Which are correct:
1) He was kidnapped to ask for ransom.
2) He got kidnapped to ask ransom.
MEANING: The people who kidnapped him did so to ask for ransom.

3) He was kidnapped to scare the other dissidents.
4) He got kidnapped to scare the other dissidents.

Gratefully,
Navi.
Original Post
quote:
Which are correct:
Hello, Navi,

I don't think any of them is. The easy fix for (1) and (2) is to drop the words "to ask" (also, I prefer "was" to "got" as the passive aux in this case) and just write "He was kidnapped for ransom." Consider the following data from Google Books:
    "was kidnapped for ransom": 2690
    "was kidnapped to ask for ransom": 0
Now, you didn't stipulate a meaning for (3) and (4). I do think (4) works if he wanted to scare the dissidents and caused himself to be kidnapped (got himself kidnapped) for that purpose. But if "to scare the other dissidents" is supposed to be the motive of the kidnappers, (4) is just as incorrect as (3). Note that (3) could be revised like this:
    3a) He was kidnapped that the other dissidents might be scared.

    3b) He was kidnapped for the sake of scaring the other dissidents.
Hello again, Navi,

I've been philosophizing about the general issue here, which is, I believe, one that has come up in other threads of yours -- namely, the issue of whether an infinitival (adjunct) clause of purpose can be retained once the main clause to which it belongs is passivized.

So, looking at (3), if we take an active version of the same sentence -- "She kidnapped him to scare the other dissidents" -- the sentence is perfect. But when the main clause is passivized, as it is in (3) ("He was kidnapped to scare the other dissidents"), the result becomes questionable or incorrect.

Above I said that I found (3) incorrect. Upon further reflection, I see why I found it possible to hear (3) in such a way that it was not incorrect -- even though I didn't mention that I could hear it as not being incorrect. It ties in with your use of the term "dissidents." That is to say, I think content matters.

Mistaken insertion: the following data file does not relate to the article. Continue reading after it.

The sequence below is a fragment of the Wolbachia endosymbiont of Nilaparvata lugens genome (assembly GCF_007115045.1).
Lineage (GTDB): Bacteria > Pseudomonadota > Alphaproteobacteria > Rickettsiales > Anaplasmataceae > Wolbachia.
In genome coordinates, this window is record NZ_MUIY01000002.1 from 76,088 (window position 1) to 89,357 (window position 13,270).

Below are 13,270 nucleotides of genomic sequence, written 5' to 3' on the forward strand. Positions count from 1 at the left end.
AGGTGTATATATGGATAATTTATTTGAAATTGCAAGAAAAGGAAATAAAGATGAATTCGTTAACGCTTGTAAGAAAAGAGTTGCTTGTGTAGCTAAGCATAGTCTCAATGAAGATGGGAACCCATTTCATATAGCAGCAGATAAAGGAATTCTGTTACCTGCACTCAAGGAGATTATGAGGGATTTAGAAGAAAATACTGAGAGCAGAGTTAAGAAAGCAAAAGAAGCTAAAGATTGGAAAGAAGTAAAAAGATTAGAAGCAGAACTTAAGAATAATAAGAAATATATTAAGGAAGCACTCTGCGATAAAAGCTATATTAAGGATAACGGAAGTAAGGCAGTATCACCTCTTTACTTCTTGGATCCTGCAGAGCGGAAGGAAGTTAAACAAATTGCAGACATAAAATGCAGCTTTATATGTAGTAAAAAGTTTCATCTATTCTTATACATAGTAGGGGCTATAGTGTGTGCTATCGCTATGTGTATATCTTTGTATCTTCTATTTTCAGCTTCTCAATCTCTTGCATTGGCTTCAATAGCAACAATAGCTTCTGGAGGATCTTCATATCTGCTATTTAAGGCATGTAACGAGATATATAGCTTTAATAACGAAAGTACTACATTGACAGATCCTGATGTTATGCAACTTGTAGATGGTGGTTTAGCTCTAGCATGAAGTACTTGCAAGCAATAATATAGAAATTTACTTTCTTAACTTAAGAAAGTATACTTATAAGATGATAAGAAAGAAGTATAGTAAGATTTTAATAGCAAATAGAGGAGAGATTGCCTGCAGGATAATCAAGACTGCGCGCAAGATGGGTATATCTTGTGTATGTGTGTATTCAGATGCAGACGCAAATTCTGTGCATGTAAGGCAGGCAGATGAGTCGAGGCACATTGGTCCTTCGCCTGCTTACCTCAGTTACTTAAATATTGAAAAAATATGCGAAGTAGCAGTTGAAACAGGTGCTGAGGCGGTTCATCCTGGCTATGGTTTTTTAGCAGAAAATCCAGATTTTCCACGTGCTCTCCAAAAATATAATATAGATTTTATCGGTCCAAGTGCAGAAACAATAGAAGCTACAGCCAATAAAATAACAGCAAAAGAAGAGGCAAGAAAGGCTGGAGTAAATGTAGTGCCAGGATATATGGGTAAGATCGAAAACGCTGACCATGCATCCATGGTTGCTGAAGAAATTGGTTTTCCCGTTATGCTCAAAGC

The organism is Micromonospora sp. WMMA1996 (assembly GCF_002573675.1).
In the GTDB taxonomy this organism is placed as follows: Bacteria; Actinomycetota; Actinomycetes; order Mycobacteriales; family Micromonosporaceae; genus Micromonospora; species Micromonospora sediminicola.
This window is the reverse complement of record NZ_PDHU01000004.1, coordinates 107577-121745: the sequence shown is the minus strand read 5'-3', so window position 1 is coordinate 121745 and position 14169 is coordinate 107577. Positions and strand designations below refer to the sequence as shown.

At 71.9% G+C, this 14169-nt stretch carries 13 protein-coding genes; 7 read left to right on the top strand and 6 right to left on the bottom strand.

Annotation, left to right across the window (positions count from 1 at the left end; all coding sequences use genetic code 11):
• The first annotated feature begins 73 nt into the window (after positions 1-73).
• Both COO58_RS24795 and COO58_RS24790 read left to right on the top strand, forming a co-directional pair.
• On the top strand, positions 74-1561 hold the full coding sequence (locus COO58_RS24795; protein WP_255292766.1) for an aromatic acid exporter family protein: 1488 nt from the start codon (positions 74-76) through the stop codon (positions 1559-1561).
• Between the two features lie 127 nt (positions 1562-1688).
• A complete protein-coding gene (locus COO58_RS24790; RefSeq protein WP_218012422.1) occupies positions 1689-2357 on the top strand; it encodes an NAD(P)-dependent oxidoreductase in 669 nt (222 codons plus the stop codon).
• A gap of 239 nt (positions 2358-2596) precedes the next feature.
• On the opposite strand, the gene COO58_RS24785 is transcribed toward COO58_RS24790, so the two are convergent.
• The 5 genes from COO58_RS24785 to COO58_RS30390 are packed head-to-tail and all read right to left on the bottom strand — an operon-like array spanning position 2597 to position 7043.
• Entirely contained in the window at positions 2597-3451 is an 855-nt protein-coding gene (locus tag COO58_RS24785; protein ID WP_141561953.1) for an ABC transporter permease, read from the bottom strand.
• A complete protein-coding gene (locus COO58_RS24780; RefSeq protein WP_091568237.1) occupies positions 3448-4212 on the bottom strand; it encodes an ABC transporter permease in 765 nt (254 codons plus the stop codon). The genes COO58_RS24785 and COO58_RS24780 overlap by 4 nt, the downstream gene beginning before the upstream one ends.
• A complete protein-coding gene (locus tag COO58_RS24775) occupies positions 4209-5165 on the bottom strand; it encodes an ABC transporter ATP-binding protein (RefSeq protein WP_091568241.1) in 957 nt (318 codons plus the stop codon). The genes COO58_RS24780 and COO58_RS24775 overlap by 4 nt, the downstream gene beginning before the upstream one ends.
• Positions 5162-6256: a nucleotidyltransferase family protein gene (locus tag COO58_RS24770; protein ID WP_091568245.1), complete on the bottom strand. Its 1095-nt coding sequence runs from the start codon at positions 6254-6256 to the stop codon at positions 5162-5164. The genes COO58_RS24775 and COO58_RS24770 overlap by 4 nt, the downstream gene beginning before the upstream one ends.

The word "dissident" is used in institutional or governmental contexts, in which agency and purpose are depersonalized. We see the depersonalization in the vague use of "they" in active sentences: "They [whoever they are] kidnapped him to scare the other dissidents." Notice that in the active version two paragraphs above I had used "she."

My point, however, doesn't concern gender. I think the crux of the issue is whether the action is institutional or personal. If it is an institutional action, then its purpose (assuming it has one) will likewise be institutional -- one might even say disembodied. If, on the other hand, it is a personal action, its purpose will be that of one or more identifiable agents.

The way this plays out at the grammatical level is that, whereas the subject of a infinitival purpose clause relating to a personal action needs to be clear, the subject of an infinitival purpose clause relating to an institutional action need not be clear. This has clear applications to passive voice:
    Personal Actions

    5a) He turned on the television to relax.
    5b) The television was turned on to relax. *?!

    6a) They drank the water to quench their thirst.
    6b) The water was drunk by them to quench their thirst. *?!

    Institutional Actions

    7a) They / the city installed stop lights to alleviate traffic congestion.
    7b) Stop lights were installed to alleviate traffic congestion.

    8a) They built the bridge to facilitate commerce.
    8b) The bridge was built to facilitate commerce.

The action of kidnapping can be either institutional or personal. I think that you are aware of that, Navi, and that that is why you gave kidnapping a personal motive in (1) and (2), and an institutional motive in (3) and (4). By varying the semantic content of the infinitival clause, you gave the action of kidnapping a personal-institutional aspect shift and raised this very important point.
Excellent, David.

quote:
The action of kidnapping can be either institutional or personal. I think that you are aware of that, Navi, and that that is why you gave kidnapping a personal motive in (1) and (2), and an institutional motive in (3) and (4).


Navi's questions can be really tricky. I sometimes wonder if he's putting us to a test. I never knew if I failed or passed those challenges of his that I decided to take, because he never tells me, but you've passed this one for sure, with honors. Smile
Thank you both very much,

No, Gustavo no tests. I am not that kind of person. My mind just works in a curious way. And here, David gives me too much credit as usual. I was just lucky and now it seemed that I knew what I was doing.

David's answer however is brilliant! This one wasn't easy.

Respectfully,
Navi.

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